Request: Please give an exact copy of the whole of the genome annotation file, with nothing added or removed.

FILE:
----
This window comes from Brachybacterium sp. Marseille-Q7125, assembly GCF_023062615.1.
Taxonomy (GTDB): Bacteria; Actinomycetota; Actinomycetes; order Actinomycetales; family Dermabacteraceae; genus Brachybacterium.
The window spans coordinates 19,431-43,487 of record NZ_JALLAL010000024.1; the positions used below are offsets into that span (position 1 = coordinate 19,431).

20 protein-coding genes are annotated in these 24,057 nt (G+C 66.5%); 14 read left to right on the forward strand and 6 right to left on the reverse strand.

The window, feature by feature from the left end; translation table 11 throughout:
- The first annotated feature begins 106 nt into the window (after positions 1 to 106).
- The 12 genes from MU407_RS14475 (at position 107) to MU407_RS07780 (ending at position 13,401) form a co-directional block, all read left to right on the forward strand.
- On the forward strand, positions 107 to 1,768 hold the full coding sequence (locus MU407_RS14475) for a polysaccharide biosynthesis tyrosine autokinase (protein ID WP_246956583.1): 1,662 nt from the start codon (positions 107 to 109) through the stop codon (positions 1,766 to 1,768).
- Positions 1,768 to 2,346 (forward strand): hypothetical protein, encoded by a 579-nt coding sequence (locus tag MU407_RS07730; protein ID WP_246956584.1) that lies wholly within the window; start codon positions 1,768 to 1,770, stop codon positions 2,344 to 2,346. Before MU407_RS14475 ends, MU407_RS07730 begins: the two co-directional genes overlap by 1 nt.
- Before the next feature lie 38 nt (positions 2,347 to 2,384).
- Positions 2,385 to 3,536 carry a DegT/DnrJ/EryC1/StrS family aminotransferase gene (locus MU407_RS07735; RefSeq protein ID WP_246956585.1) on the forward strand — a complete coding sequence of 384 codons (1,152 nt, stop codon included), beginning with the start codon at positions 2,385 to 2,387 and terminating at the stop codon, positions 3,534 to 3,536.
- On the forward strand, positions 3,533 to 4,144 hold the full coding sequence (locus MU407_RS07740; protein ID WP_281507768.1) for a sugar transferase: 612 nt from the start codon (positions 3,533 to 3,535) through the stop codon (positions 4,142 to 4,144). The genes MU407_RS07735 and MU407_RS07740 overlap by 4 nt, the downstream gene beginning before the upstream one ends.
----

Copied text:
This window comes from Brachybacterium sp. Marseille-Q7125, assembly GCF_023062615.1.
Taxonomy (GTDB): Bacteria; Actinomycetota; Actinomycetes; order Actinomycetales; family Dermabacteraceae; genus Brachybacterium.
The window spans coordinates 19,431-43,487 of record NZ_JALLAL010000024.1; the positions used below are offsets into that span (position 1 = coordinate 19,431).

20 protein-coding genes are annotated in these 24,057 nt (G+C 66.5%); 14 read left to right on the forward strand and 6 right to left on the reverse strand.

The window, feature by feature from the left end; translation table 11 throughout:
- The first annotated feature begins 106 nt into the window (after positions 1 to 106).
- The 12 genes from MU407_RS14475 (at position 107) to MU407_RS07780 (ending at position 13,401) form a co-directional block, all read left to right on the forward strand.
- On the forward strand, positions 107 to 1,768 hold the full coding sequence (locus MU407_RS14475) for a polysaccharide biosynthesis tyrosine autokinase (protein ID WP_246956583.1): 1,662 nt from the start codon (positions 107 to 109) through the stop codon (positions 1,766 to 1,768).
- Positions 1,768 to 2,346 (forward strand): hypothetical protein, encoded by a 579-nt coding sequence (locus tag MU407_RS07730; protein ID WP_246956584.1) that lies wholly within the window; start codon positions 1,768 to 1,770, stop codon positions 2,344 to 2,346. Before MU407_RS14475 ends, MU407_RS07730 begins: the two co-directional genes overlap by 1 nt.
- Before the next feature lie 38 nt (positions 2,347 to 2,384).
- Positions 2,385 to 3,536 carry a DegT/DnrJ/EryC1/StrS family aminotransferase gene (locus MU407_RS07735; RefSeq protein ID WP_246956585.1) on the forward strand — a complete coding sequence of 384 codons (1,152 nt, stop codon included), beginning with the start codon at positions 2,385 to 2,387 and terminating at the stop codon, positions 3,534 to 3,536.
- On the forward strand, positions 3,533 to 4,144 hold the full coding sequence (locus MU407_RS07740; protein ID WP_281507768.1) for a sugar transferase: 612 nt from the start codon (positions 3,533 to 3,535) through the stop codon (positions 4,142 to 4,144). The genes MU407_RS07735 and MU407_RS07740 overlap by 4 nt, the downstream gene beginning before the upstream one ends.